director of the Chiangmai Malting Company and chairman of the
Committee of the Federation of Thai Industries, Provincial
Chapter Development, Northern Region is a very contented Thai,
Saroj Ratanavadi, who designed Panzer tanks and likes Singha
Beer, but that is not to be taken as an unsolicited or unbiased
testimonial - read on!
Saroj was born in Bangkok, the 6th of 7
children to an army officer. He went to high school and then to
technical college as he had a leaning towards engineering, even
at an early age. His mechanical engineering course at tech
college was three years, and in his vacations he would go sugar
cane cutting with his mates, to make a little pocket money.
After completion of his course, he went to
work for the Irrigation Department in Bangkok for a year, but
this was very much a stop-gap measure. Young Saroj had other
ideas in his mind, and that involved further study of his chosen
career in engineering. His father died and he was left a small
parcel of land. This he sold to enable his going to Germany to
study engineering over there. There were two reasons for this
choice - firstly he felt that German engineering at that time
was the finest in the world, and secondly, one of his elder
brothers was already there and could assist him settle in.
His first six months were taken up studying
the German language, and then he commenced a two year mechanical
engineering course at TBI Siegen. Following graduation he worked
as a design engineer in Germany where he was involved in the
design of the Panzer 60 tanks. “This was the first tank that
could cross rivers underwater. I am proud of that,” said Saroj,
Unfortunately, before he could design tanks
that could fly as well, Saroj was required to return to Thailand
as his mother was ill, though secretly Saroj felt that he was
summonsed home in case he married a German girl!
However, his German contacts were such that
he was immediately in demand by German companies working in
Thailand. After working for a tractor company, he then went to
work with Hoechst, the German chemical industry giant as a
production supervisor. This took up the next seven years of his
life, until the next chapter opened - the one that introduced
Saroj to Singha Beer - but professionally.
It was 1975 and the Boonrawd Brewery company
(Singha’s brewers) were looking at manufacturing their own
malt and needed someone to oversee the new project - in Chiang
Mai. For the next five years he worked closely with an expert in
the growing of barley and with the Royal Project, sifting
through 125 varieties of the grain, to come up with one that was
hardy enough to survive the Chiang Mai weather, and with a high
enough yield to make it a feasibility. They were successful and
Chiangmai Malting began commercial production. Before this, the
brewery had to import 100% of the malt used in making the beer.
They now have a yield of 5 tons per hectare.
Saroj has not lost his enthusiasm for the
work or the project. “It was very interesting and we then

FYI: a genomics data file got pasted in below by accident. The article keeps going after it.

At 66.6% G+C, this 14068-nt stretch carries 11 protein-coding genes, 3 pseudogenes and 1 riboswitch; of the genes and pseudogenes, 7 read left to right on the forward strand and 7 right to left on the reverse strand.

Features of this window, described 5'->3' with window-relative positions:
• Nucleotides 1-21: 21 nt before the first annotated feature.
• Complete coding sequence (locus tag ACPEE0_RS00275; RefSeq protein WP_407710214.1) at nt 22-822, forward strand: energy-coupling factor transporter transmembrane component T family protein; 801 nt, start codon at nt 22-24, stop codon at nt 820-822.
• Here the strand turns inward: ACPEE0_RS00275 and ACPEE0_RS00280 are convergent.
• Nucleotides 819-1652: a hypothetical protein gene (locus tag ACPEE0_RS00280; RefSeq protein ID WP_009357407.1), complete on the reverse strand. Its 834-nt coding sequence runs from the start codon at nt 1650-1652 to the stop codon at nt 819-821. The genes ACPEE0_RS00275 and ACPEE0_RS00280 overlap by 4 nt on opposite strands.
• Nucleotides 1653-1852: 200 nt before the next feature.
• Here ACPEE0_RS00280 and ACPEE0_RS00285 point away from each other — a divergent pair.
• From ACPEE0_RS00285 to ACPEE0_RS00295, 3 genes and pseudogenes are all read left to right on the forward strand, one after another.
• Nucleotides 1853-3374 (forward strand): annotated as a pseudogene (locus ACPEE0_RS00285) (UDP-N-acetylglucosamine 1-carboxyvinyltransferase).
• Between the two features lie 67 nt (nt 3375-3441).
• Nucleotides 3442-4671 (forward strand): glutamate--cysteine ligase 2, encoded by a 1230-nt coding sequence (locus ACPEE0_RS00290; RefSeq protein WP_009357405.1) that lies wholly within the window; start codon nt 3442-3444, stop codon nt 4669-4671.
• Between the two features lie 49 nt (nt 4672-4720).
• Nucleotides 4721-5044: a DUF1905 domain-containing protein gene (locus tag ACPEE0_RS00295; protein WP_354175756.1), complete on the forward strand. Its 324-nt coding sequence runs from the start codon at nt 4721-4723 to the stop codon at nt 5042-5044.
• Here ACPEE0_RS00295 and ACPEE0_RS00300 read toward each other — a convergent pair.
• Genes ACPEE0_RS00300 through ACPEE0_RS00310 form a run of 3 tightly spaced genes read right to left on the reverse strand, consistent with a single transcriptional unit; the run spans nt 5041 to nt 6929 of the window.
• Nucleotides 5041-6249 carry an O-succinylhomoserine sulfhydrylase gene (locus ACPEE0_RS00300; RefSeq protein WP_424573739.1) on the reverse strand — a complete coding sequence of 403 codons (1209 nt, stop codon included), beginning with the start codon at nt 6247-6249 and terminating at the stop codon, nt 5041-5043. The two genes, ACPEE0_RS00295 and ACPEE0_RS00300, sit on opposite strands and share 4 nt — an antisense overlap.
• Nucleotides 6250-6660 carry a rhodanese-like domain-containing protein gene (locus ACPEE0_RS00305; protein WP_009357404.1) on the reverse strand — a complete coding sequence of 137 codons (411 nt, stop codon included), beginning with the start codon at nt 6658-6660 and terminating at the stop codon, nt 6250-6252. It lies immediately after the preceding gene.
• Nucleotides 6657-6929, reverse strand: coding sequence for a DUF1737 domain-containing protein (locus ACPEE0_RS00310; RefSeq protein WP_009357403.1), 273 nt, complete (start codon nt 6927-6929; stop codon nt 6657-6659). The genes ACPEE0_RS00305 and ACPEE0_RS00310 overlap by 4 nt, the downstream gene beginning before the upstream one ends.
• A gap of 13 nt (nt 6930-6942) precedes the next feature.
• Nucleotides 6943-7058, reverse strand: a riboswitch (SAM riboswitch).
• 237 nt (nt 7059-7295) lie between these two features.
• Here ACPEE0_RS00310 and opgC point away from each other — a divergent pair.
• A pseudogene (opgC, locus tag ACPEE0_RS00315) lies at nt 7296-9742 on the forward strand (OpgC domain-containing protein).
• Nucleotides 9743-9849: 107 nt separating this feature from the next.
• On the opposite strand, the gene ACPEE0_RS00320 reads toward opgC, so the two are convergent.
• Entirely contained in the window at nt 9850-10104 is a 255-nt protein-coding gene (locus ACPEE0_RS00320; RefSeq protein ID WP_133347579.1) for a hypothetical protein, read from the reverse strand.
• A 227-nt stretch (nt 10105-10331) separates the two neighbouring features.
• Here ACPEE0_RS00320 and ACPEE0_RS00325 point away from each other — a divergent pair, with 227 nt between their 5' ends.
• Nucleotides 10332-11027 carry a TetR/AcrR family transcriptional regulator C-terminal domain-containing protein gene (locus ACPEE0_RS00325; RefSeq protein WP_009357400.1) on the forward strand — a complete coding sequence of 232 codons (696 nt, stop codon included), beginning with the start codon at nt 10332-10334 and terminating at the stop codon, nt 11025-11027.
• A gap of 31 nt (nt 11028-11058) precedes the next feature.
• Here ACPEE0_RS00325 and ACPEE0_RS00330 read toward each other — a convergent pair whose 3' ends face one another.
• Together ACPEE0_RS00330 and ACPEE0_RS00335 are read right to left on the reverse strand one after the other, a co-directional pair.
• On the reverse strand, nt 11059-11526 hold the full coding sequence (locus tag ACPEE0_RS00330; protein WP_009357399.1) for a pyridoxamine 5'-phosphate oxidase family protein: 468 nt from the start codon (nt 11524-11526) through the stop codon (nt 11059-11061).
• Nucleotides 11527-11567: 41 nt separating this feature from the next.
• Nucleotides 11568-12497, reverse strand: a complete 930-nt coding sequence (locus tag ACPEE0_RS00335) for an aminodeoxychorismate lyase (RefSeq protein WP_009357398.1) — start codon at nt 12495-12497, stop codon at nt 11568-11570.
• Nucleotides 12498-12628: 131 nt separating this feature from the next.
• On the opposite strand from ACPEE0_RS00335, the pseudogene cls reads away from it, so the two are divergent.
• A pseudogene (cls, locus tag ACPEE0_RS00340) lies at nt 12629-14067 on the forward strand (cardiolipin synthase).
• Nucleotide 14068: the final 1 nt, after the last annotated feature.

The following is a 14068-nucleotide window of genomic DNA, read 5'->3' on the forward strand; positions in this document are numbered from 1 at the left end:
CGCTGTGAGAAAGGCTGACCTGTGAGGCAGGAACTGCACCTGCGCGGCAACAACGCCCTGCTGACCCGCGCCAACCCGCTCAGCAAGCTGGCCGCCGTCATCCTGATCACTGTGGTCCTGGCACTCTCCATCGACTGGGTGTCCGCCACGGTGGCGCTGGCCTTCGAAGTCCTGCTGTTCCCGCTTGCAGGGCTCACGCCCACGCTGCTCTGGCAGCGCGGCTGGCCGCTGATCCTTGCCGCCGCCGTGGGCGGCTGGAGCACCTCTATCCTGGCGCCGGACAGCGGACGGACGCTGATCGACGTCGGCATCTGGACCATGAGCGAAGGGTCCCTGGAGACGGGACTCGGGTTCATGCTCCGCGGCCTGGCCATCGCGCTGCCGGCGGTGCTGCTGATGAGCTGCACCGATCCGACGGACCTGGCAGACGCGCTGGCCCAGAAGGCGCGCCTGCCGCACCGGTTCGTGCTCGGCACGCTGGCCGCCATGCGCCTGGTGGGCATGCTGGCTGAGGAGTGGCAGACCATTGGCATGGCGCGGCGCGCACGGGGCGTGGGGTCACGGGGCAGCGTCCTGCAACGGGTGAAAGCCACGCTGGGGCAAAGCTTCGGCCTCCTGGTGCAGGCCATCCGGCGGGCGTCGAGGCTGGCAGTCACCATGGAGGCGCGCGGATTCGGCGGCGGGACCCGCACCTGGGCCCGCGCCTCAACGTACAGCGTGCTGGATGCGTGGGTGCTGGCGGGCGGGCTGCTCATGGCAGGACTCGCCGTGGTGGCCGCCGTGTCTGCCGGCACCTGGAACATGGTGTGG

began to build the malting company in Chiang Mai,” he said,
again with an obvious degree of pride.
Now with almost 30 years of association and
service with the Boonrawd Brewery and the Bhirombakdi’s (its
guiding family), Saroj is considered part of the ‘family’
too. He could retire if he wished, but does not wish to. “I
enjoy the work and I get bored staying at home. I am part of the
family in the Singha Beer Company,” he said, adding that the
family said to him, “Saroj, you can work until you cannot.”
His health is good, which he attributes in
some ways to drinking beer, a tipple that he did not touch until
he went to Germany. “Beer is good for your health,” he said,
as he opened a cold bottle. “There’s lots of protein and
food in beer, and I prefer Singha,” all said with a big smile.
He thinks he will probably work until he is
65 years of age and then would like to travel around the world
with his wife of 22 years, and even enjoy some time with their
daughter who has finished textile design at Silpakorn
University. His previous world travels were all part of his
work, studying barley and malt production.
He also remains very active, stating that his
hobbies include daily exercise, badminton, water skiing and
golf. “I do everything for relaxation and health.” His
handicap is 18, but he only plays once or twice a month. He also
likes the sea, and they have a holiday condo at Hua Hin where
they go for R&R every three months.
On the outside Saroj does appear to be a very
happy man. “I have a nice house near the Ping River. I am
happy. I have good health, I have good work and I have a good
family,” he said, again with that wonderful smile.
His advice for new young graduates really
reflects his own life. He suggests very strongly that they
should go overseas while they are still young. “It is good for
your experience and for learning a language.” He reiterated
his decision to sell land to go overseas himself, and feels that
it was definitely the correct decision, even though he was being
advised to hold onto the real estate at that time. How he has
ended up today would show the correctness of that decision,
taken when he was only 21 years old.
We shared another bottle of Singha beer,
tasting the malt that was probably the fruits of Saroj’s
labours in the production of barley, toasted each other and
talked about more than just his past life. After an afternoon
discussing so much, including German engineering, Saroj was
driven away in his motor car - a fine example of German
engineering, of course!